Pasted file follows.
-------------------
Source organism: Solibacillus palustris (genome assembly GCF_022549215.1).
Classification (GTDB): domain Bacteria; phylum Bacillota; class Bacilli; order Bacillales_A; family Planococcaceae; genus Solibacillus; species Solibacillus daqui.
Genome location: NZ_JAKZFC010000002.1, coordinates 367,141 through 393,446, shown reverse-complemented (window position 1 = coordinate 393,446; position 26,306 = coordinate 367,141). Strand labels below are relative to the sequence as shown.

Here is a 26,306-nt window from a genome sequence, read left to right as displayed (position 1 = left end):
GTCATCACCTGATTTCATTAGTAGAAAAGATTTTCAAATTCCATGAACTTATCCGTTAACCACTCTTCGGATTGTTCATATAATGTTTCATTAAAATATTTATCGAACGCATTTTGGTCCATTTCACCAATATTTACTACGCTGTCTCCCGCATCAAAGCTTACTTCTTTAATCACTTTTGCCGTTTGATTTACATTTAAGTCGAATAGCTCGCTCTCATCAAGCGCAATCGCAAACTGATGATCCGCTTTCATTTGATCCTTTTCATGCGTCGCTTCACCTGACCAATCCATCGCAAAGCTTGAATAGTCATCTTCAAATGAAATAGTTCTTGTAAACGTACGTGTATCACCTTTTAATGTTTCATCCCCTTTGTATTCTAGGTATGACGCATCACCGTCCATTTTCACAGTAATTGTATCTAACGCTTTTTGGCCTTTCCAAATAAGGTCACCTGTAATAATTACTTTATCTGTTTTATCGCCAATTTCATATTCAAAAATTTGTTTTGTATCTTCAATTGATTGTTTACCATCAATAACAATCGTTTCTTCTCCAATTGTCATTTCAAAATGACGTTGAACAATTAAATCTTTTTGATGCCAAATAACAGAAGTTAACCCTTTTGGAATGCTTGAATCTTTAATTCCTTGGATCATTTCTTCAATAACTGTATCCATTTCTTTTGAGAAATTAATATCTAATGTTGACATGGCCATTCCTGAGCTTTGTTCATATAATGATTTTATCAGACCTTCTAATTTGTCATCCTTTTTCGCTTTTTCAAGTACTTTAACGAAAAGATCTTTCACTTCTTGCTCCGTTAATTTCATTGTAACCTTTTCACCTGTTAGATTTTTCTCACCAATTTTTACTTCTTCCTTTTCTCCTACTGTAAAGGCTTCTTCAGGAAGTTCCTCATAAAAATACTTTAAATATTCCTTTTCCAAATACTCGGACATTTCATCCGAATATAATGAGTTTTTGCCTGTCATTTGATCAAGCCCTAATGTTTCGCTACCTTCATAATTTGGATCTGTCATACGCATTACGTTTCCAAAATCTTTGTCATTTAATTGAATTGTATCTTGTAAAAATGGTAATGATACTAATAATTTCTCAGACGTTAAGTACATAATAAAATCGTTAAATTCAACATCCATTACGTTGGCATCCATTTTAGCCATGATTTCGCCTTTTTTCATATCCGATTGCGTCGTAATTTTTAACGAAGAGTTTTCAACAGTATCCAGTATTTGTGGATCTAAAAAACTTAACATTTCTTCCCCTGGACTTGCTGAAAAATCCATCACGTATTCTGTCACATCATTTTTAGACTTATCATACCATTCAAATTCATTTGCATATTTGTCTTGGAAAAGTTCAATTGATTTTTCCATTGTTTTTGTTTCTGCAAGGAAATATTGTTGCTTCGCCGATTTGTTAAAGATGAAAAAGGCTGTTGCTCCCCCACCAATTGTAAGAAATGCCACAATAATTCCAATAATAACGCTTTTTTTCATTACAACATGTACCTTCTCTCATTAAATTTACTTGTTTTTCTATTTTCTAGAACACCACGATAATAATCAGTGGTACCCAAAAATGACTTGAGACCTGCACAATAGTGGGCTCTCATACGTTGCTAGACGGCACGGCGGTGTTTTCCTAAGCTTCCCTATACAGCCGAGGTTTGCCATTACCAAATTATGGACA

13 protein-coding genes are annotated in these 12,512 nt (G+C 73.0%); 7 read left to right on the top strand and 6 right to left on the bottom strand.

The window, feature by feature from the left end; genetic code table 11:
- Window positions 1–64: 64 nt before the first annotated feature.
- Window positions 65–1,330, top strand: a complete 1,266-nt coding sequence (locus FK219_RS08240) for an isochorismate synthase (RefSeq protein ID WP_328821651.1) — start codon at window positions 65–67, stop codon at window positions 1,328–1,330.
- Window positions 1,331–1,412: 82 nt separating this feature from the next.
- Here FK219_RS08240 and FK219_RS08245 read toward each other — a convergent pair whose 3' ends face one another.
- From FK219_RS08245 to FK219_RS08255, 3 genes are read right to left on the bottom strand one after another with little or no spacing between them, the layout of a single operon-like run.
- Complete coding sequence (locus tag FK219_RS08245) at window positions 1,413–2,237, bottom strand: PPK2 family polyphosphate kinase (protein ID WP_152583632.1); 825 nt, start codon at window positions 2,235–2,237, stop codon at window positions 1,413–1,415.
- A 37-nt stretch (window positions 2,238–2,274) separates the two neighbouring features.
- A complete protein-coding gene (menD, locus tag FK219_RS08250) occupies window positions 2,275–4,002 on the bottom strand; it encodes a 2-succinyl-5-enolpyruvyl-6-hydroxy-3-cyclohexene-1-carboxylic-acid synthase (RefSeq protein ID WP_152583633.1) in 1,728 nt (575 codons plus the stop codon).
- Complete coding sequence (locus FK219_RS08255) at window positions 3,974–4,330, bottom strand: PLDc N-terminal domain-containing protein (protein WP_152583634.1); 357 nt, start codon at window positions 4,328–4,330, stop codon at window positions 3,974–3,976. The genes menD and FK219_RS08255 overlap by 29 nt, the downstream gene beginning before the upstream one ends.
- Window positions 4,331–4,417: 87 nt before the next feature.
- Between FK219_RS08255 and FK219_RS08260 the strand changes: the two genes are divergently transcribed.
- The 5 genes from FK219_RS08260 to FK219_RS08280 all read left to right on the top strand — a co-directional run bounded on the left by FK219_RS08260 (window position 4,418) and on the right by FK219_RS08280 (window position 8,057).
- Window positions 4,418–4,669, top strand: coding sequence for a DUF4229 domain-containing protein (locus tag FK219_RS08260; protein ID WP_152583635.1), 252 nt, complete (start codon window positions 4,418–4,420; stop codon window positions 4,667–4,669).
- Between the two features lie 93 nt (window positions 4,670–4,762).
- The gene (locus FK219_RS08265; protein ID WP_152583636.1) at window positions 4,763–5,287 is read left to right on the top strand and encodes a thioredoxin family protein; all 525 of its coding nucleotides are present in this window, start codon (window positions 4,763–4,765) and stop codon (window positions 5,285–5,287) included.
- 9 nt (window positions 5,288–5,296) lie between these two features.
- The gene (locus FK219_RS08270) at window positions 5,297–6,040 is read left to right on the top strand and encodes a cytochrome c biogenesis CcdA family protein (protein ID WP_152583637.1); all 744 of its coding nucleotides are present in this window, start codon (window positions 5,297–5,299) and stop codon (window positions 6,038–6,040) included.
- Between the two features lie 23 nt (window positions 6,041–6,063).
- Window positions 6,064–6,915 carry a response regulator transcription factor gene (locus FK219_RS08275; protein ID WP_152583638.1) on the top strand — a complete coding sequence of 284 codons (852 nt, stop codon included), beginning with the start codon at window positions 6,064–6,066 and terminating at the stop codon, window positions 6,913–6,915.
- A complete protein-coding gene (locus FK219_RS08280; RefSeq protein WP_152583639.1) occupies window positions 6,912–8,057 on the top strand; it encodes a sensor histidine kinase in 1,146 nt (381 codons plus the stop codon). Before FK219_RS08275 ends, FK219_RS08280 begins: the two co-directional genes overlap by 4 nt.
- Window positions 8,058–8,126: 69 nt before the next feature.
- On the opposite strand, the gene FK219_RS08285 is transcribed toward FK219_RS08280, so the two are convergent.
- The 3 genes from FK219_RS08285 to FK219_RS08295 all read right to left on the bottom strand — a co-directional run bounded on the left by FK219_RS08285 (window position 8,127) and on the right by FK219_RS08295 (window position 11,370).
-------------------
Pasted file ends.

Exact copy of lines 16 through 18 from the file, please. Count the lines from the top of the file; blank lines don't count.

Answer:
- Complete coding sequence (locus FK219_RS08255) at window positions 3,974–4,330, bottom strand: PLDc N-terminal domain-containing protein (protein WP_152583634.1); 357 nt, start codon at window positions 4,328–4,330, stop codon at window positions 3,974–3,976. The genes menD and FK219_RS08255 overlap by 29 nt, the downstream gene beginning before the upstream one ends.
- Window positions 4,331–4,417: 87 nt before the next feature.
- Between FK219_RS08255 and FK219_RS08260 the strand changes: the two genes are divergently transcribed.